A group of my friends get together once or twice a year to split wood. I live in a “many hands make light work” community, and as a bonus at the end, I get to go home with a pallet of wood. I’ve observed that, like a lot of day-to-day activities, you can liken splitting wood to repetitive manufacturing.
On the shop floor, you bring the material (logs) to the work center (splitter), you split it into two or more smaller logs, you palletize it and the skip loader comes in to put away the palletized wood.
Our core work group is usually the same, but sometimes we have a substitute. Most often it’s their first experience splitting wood and they learn by observing. First they learn to most efficiently palletize and shrink wrap, followed by when to bring the logs to the splitter and determine when the split log is the right size to take off the splitter, until eventually, if they want to, they get to run the splitter. Once everyone is cross-trained, they can step into just about any position to help out.
I think that is a lot like how manufacturers train their employees and it’s a lot like how all of the departments are run at IQMS, in particular my Quality Assurance department. In the beginning, we train the newbie, trying to go over the basics without overwhelming them (but really, this is quality assurance for robust manufacturing ERP and MES software – realistically it is somewhat daunting with software of this size and capabilities).
Then we give them minor tasks to do, including testing the software in an area they are familiar with and working on customer reported issues. Each activity allows them to use different tools and resources until at about three weeks, they are flying solo a good part of the day and producting smart, thoughtful questions.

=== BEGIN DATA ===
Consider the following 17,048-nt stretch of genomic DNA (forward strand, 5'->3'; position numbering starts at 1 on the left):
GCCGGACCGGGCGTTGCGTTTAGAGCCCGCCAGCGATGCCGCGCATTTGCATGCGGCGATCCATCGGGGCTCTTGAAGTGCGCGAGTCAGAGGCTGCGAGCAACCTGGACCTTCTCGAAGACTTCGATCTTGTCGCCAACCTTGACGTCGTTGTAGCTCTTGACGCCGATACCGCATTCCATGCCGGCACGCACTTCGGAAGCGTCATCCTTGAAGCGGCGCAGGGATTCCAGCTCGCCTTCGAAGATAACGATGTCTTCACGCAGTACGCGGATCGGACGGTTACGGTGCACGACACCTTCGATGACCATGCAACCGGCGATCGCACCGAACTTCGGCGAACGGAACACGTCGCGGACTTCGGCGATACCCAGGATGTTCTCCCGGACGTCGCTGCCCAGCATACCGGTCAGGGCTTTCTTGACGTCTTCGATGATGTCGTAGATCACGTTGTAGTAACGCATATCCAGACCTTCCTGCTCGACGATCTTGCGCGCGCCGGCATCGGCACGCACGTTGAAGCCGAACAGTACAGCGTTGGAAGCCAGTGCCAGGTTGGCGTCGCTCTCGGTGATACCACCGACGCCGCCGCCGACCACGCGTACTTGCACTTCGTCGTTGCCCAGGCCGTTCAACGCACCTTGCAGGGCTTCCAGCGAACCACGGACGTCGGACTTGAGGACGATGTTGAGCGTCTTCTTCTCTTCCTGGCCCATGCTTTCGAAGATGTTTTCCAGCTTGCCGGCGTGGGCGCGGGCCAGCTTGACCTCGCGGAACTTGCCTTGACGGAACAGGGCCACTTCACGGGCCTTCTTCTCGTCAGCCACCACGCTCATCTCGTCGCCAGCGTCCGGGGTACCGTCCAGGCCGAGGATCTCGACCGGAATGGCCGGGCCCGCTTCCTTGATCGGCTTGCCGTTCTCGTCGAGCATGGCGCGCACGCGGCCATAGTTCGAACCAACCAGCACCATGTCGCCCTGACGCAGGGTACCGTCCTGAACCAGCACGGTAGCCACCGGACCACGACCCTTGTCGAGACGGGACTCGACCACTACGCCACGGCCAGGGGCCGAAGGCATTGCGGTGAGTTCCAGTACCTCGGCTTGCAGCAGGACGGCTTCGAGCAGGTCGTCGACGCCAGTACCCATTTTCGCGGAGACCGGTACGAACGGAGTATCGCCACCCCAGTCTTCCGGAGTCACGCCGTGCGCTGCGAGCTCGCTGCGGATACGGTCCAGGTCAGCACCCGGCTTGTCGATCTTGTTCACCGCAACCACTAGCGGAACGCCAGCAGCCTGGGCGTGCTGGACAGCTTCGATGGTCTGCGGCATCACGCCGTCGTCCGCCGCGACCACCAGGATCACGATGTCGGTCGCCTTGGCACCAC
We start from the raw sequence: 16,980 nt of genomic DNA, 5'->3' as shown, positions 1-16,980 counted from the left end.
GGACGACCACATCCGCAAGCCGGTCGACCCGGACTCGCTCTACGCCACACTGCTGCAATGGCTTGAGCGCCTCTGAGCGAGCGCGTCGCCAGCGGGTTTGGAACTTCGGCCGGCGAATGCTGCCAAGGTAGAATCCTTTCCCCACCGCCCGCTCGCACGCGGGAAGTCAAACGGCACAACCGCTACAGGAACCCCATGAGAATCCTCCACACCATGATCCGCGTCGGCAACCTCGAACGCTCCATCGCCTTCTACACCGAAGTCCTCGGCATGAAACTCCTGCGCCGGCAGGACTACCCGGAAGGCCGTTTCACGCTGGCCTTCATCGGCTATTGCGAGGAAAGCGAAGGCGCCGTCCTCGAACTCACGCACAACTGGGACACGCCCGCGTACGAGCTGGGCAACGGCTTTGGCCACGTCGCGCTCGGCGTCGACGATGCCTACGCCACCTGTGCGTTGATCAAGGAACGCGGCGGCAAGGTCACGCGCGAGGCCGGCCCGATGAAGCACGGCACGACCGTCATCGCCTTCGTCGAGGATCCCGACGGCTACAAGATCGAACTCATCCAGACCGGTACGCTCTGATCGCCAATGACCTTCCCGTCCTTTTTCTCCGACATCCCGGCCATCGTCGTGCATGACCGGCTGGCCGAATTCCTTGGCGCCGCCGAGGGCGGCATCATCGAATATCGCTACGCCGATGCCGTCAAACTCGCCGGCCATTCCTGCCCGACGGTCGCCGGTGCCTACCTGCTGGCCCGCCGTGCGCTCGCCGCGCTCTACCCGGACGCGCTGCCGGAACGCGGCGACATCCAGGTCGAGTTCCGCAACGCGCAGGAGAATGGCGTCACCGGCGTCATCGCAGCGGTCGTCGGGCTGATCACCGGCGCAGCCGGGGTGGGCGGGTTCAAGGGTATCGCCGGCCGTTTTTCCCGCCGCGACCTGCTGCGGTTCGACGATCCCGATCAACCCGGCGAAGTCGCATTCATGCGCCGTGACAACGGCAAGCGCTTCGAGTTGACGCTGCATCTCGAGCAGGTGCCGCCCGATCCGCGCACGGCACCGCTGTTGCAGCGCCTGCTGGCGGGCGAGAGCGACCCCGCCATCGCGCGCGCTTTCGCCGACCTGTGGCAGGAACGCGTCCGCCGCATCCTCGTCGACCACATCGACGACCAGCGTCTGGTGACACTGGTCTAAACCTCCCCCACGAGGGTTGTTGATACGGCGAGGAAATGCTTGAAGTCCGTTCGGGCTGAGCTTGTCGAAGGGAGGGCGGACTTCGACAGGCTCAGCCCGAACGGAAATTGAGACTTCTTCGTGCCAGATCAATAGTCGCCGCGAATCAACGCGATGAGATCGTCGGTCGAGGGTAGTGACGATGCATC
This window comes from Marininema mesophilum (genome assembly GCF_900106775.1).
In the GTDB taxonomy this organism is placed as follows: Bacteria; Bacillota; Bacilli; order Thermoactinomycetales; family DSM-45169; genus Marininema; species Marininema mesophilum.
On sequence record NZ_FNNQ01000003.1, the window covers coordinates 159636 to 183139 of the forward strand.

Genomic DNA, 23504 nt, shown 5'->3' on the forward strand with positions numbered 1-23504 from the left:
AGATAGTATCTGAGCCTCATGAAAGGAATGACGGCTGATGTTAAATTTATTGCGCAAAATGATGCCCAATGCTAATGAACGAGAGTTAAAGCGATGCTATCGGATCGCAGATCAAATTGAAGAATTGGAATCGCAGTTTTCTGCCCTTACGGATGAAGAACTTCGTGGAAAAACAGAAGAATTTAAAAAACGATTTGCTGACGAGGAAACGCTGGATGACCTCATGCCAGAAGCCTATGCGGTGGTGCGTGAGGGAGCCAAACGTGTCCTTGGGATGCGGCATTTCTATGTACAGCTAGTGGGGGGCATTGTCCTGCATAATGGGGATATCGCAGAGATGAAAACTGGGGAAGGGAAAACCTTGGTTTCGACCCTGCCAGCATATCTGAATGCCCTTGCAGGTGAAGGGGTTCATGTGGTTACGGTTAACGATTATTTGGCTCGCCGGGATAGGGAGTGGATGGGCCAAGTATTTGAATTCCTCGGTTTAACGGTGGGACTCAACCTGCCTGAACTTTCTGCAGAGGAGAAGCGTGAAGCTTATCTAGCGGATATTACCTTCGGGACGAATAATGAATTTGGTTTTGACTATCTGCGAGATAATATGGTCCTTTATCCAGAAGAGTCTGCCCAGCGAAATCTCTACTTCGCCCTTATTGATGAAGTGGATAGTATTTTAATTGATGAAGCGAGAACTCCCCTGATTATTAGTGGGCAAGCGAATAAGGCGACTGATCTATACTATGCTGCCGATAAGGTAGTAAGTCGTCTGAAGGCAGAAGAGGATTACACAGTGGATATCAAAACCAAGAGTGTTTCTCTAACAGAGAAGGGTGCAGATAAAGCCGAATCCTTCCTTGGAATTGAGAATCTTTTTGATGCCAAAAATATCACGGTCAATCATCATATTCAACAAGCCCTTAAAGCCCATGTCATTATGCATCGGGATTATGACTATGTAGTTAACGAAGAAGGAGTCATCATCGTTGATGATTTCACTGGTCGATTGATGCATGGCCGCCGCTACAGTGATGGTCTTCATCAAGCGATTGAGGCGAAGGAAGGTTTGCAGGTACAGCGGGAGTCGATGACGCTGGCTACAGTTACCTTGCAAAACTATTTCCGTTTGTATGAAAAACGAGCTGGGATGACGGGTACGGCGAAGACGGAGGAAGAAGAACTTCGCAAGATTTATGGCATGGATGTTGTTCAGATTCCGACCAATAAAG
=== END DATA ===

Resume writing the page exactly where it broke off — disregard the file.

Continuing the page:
Eventually, my Quality Assurance specialists cross-train on most modules (and by cross-train, I mean one day they are handed a task to work on, because it’s best to learn by doing). This allows me to pool resources so if a specialist is particularly busy, another can step in to seamlessly help out.
On a larger scale, all departments at IQMS follow the “many hands make light work” dictum. The majority of us start in the Technical Support department to get our training and we are able to help out in just about every department as we gain experience.
What about your business? Are you encouraged to share knowledge and experience, or do you have hoarders amongst your departments? If there are knowledge hoarders, encourage them to share. They won’t lose their job and they just might get to take a vacation!